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Francis Jackson Garrison, William Lloyd Garrison, 1805-1879; the story of his life told by his children: volume 3 8 0 Browse Search
The Daily Dispatch: February 24, 1865., [Electronic resource] 4 0 Browse Search
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labors by the combined influences of interest and revenge. She never forgave the American Revolution. The loss of the most resplendent jewels of her crown was an unpardonable sin. The late war added a fresh flame, which has never yet been extinguished, to her bitter exasperation. The telling blows that Perry, Decatur, Hull, Chauncey, McDonough, and others, delivered, humbled her pride upon her favorite element. She would have forgiven the successes of General Scott in the North, and of Jackson in the South, but her naval disasters were a rankling thorn which the hand of time could neither extract nor soothe.--Up to that period, she had been the acknowledged naval mistress of that element, and it was necessary she should be so to protect the trade by which she lives, and to secure her existence as a first-rate Power. Napoleon once declared that, geographically, England was but a province of the Grand Empire, but between France and England rolled an ocean which even the genius of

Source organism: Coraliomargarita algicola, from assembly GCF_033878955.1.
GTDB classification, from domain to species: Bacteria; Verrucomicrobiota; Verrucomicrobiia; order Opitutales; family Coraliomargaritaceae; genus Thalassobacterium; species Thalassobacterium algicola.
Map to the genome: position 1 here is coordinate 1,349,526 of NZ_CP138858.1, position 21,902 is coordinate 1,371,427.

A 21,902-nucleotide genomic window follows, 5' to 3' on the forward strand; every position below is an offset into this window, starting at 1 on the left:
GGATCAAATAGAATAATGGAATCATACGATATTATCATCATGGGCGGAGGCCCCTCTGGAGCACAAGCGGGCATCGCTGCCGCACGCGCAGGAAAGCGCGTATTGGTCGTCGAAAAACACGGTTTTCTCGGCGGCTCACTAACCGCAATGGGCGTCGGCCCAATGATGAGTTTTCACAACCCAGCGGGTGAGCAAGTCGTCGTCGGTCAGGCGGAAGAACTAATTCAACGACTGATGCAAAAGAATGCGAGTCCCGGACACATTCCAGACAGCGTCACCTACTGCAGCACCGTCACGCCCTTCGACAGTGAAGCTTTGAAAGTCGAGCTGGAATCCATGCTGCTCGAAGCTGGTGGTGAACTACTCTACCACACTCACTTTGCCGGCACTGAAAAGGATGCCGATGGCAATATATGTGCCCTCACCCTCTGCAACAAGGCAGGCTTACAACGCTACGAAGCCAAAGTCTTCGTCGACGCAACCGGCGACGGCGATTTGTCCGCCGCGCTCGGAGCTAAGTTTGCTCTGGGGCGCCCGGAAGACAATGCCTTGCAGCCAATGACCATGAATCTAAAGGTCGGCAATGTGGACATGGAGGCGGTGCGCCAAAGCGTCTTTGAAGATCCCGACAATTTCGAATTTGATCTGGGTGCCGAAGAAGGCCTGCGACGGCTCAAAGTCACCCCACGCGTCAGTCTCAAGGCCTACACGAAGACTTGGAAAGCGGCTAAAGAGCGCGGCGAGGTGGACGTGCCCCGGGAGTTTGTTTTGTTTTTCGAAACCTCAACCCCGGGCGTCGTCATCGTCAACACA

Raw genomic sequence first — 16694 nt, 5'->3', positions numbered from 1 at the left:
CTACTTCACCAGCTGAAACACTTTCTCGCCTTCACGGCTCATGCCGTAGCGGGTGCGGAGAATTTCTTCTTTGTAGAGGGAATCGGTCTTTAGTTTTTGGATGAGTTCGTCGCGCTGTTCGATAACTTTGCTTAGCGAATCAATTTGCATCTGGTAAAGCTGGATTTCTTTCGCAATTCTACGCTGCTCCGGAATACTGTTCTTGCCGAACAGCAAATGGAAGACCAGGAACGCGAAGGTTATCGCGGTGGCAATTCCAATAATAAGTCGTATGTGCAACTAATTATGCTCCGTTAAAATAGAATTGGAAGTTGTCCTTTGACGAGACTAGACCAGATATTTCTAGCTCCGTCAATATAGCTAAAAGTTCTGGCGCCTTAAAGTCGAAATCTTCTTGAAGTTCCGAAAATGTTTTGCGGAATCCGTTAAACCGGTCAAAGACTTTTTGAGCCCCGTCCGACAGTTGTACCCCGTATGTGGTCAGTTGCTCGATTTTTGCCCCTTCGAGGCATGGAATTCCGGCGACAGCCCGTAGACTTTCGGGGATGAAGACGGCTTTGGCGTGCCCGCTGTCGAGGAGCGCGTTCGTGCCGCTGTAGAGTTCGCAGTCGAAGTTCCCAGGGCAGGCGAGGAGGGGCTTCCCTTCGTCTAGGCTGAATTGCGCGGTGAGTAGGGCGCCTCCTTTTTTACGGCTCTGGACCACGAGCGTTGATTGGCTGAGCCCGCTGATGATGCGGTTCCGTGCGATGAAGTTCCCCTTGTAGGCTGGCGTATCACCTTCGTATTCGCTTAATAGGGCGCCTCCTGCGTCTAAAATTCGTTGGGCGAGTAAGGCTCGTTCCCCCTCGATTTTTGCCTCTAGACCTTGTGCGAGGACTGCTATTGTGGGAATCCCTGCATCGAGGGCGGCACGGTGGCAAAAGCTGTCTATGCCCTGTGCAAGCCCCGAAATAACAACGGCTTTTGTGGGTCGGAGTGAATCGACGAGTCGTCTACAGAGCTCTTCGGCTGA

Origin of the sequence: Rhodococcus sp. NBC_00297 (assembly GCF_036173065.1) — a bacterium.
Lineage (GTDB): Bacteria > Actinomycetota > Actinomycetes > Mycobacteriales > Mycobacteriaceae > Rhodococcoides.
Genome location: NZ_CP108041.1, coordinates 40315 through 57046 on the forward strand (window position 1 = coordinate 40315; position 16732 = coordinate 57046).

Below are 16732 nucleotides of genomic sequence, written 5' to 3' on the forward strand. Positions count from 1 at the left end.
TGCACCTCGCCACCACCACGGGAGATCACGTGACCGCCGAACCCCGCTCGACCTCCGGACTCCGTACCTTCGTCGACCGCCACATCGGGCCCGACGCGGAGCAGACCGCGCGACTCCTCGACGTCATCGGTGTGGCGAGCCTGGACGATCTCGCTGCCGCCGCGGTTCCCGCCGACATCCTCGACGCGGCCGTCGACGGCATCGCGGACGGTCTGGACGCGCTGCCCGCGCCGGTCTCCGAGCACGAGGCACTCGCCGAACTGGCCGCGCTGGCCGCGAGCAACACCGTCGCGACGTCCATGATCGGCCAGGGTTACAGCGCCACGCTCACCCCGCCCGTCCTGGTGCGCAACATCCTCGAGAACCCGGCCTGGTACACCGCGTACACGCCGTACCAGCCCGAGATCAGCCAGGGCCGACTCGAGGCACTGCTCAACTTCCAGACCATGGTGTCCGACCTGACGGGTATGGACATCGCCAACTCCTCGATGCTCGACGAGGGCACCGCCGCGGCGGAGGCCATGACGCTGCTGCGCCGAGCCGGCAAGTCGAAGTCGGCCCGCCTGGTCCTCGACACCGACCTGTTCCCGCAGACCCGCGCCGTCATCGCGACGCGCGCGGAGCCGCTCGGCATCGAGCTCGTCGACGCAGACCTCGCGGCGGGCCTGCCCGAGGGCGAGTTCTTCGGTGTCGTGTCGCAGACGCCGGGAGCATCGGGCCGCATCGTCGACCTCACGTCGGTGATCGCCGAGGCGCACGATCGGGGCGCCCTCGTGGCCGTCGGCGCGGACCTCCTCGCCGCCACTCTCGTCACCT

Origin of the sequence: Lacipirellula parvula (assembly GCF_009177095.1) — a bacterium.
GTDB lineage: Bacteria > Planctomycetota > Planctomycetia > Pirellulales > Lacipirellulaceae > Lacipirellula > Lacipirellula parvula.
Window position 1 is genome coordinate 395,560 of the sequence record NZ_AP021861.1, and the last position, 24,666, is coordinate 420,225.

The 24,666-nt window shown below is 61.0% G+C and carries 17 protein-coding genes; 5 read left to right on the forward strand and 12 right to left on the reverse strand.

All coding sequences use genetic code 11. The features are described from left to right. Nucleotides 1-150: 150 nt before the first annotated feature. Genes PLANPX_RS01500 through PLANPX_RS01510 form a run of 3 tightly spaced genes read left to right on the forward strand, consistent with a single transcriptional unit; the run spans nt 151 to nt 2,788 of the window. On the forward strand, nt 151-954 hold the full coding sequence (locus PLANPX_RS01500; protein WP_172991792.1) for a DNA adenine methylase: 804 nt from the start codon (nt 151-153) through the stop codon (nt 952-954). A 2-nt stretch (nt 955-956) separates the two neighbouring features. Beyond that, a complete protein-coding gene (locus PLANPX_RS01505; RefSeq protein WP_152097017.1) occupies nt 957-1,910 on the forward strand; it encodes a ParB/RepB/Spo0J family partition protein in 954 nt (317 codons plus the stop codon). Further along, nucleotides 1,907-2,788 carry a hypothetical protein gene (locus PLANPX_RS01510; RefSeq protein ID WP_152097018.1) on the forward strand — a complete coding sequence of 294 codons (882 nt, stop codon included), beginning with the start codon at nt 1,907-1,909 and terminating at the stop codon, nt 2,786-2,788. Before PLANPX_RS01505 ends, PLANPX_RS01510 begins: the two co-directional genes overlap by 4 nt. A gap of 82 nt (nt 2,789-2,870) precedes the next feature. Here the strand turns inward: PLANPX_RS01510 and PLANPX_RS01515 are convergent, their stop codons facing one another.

Committed to Castle Thunder. --The following parties were committed to Castle Thunder yesterday: F. Genini, conscript; F. Jackson, Twenty fourth Virginia cavalry, and R. F. Hitchcock, member of Gilmour's cavalry, charged with being professional garroters. Upon their persons were found slung-shots, lock picks and various other implements usually in the possession of desperadoes. Samuel W. Bradly, of Henrico county, charged with aiding persons to escape to the Yankees, and James Gillinwater and William Ferris, of company C, Fourth Virginia battalion, and Charles Peycheux, charged with attempting to escape to the Yankees. In the case of Bradly, it is alleged that he agreed to put the three latter across the lines for a stipulated sum, having first received one thousand dollars as a stake. The parties were overhauled by Confederate scouts when within a couple of miles of the enemy's picket lines.